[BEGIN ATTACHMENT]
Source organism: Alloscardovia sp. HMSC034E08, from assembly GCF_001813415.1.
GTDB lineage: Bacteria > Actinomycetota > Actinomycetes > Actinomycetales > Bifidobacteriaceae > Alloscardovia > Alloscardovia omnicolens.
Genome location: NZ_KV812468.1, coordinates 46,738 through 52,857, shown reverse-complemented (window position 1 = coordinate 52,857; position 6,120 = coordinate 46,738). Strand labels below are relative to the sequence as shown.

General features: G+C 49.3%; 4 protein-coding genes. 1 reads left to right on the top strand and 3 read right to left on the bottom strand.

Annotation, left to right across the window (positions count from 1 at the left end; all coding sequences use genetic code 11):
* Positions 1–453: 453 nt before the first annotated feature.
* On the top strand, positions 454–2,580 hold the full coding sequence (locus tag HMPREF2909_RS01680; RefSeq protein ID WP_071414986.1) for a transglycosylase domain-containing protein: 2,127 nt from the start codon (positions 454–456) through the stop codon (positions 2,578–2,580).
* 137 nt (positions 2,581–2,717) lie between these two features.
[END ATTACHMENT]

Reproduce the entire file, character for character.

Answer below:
Source organism: Alloscardovia sp. HMSC034E08, from assembly GCF_001813415.1.
GTDB lineage: Bacteria > Actinomycetota > Actinomycetes > Actinomycetales > Bifidobacteriaceae > Alloscardovia > Alloscardovia omnicolens.
Genome location: NZ_KV812468.1, coordinates 46,738 through 52,857, shown reverse-complemented (window position 1 = coordinate 52,857; position 6,120 = coordinate 46,738). Strand labels below are relative to the sequence as shown.

General features: G+C 49.3%; 4 protein-coding genes. 1 reads left to right on the top strand and 3 read right to left on the bottom strand.

Annotation, left to right across the window (positions count from 1 at the left end; all coding sequences use genetic code 11):
* Positions 1–453: 453 nt before the first annotated feature.
* On the top strand, positions 454–2,580 hold the full coding sequence (locus tag HMPREF2909_RS01680; RefSeq protein ID WP_071414986.1) for a transglycosylase domain-containing protein: 2,127 nt from the start codon (positions 454–456) through the stop codon (positions 2,578–2,580).
* 137 nt (positions 2,581–2,717) lie between these two features.